The current owner of a property in northwestern Ohio is dealing with legacy industrial chemicals in soil and groundwater in a technically sound, cost-effective, and regulatory-compliant manner, with LimnoTech’s help.
A chemical called trichloroethylene, or TCE, was used to clean and degrease tubular metal parts at the industrial plant that once occupied the site. In spite of prevention measures, accidental releases of TCE to the environment occurred over the years. In the early 1990s, TCE was discovered in soil and groundwater beneath the plant and, by the end of the decade, the impacts had migrated off-site. The property owner had entered into a consent order with the state.
Working with the Ohio EPA on behalf of the property owner, LimnoTech completed the remedial investigation and feasibility study for the site, required under the consent order. LimnoTech also designed a number of cost-effective interim measures to address “hot spots” and prevent further migration of the impacts. When the groundwater impacts were believed to threaten the public water supply wells of the village, LimnoTech investigated alternative water supplies and discovered a previously unknown, deeper aquifer to provide water for the village.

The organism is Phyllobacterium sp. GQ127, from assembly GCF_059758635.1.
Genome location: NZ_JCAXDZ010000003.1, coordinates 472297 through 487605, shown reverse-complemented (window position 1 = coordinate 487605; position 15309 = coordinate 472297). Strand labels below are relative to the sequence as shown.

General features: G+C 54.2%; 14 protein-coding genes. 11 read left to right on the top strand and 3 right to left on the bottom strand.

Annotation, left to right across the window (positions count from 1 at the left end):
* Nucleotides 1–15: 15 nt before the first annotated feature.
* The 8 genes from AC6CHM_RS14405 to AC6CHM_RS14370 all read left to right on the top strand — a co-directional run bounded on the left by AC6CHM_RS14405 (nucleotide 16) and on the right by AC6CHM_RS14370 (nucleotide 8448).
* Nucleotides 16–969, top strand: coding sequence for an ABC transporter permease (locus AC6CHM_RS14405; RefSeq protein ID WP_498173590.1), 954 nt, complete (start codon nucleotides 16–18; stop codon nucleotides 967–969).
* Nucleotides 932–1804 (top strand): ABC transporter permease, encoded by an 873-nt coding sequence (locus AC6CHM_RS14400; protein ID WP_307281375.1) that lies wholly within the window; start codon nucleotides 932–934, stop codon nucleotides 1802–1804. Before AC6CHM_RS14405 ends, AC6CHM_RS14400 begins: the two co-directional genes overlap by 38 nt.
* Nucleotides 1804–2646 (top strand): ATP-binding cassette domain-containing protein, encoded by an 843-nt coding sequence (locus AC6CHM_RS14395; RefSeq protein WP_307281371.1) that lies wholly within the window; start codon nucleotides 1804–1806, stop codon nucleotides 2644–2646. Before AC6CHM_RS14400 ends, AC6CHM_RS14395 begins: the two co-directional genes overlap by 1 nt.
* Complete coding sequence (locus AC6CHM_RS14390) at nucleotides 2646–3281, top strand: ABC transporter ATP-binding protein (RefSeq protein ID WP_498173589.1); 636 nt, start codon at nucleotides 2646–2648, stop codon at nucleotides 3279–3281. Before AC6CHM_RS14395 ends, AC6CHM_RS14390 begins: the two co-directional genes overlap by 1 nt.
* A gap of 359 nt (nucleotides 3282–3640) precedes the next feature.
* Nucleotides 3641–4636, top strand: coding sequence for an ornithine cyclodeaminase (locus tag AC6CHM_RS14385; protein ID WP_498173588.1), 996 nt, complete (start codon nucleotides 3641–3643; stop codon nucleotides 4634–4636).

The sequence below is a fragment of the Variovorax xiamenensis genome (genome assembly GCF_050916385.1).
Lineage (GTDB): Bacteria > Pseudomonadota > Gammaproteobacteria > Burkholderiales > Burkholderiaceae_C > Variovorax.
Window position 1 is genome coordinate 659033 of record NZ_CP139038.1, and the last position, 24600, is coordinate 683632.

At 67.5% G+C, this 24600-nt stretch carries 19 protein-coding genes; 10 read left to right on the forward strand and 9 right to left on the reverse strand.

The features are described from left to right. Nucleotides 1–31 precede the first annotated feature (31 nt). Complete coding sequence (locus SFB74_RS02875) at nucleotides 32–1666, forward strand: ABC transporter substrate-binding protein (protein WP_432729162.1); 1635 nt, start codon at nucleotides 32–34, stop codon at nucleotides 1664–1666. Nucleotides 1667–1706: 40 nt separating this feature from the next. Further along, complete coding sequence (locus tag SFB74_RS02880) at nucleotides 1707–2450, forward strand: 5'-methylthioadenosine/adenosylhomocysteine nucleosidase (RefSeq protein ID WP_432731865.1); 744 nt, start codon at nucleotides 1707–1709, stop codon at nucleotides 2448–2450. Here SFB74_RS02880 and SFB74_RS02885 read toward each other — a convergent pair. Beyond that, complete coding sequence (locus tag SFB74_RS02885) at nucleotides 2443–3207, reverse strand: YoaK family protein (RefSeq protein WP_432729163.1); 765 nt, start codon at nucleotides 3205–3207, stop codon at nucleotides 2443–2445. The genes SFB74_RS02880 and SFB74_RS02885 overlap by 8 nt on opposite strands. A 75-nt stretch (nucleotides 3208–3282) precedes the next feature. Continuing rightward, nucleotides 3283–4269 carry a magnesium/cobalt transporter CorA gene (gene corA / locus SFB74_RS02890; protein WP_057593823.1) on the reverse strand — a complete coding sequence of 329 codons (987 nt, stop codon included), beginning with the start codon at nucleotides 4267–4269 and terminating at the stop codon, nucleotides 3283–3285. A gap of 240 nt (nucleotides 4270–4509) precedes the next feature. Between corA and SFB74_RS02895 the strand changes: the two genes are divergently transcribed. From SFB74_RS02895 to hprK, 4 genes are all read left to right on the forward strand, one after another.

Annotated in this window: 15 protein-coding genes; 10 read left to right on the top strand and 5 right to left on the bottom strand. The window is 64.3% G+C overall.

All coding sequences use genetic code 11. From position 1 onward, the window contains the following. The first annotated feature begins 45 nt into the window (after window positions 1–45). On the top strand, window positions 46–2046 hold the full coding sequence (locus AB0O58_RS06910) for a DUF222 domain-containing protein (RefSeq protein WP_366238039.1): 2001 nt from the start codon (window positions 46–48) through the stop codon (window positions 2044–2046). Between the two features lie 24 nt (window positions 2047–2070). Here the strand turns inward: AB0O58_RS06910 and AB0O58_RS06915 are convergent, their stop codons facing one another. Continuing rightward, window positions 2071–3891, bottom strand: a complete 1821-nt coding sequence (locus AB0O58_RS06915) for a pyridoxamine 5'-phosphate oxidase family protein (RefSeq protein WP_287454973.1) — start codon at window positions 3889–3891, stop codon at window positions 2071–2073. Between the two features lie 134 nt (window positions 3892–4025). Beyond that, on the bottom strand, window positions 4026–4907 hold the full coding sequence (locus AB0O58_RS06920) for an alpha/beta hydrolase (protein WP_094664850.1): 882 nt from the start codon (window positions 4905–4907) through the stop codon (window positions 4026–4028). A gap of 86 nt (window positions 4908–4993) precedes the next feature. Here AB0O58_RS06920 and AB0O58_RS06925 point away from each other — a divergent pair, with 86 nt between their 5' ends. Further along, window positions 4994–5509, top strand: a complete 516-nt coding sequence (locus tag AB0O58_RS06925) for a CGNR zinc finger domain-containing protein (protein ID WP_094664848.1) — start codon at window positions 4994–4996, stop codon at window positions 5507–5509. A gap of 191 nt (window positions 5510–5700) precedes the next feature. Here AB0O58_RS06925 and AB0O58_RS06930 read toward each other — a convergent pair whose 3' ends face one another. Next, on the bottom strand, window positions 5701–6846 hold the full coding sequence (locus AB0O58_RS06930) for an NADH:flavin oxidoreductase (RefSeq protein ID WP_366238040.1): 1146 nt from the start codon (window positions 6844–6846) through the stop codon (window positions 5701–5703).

LimnoTech’s proactive efforts to address priority issues, concurrently with the RI/FS process and collaboratively with the regulatory agency, resulted in a lower cost final remedy for the site. By the time the state drafted their preferred plan for the site, it largely consisted of ongoing monitoring and maintenance, compared to multi-million-dollar alternatives evaluated in the feasibility study. LimnoTech’s discovery of the alternate water supply aquifer led the client to voluntarily construct new water supply wells for the village, so the public benefited as well.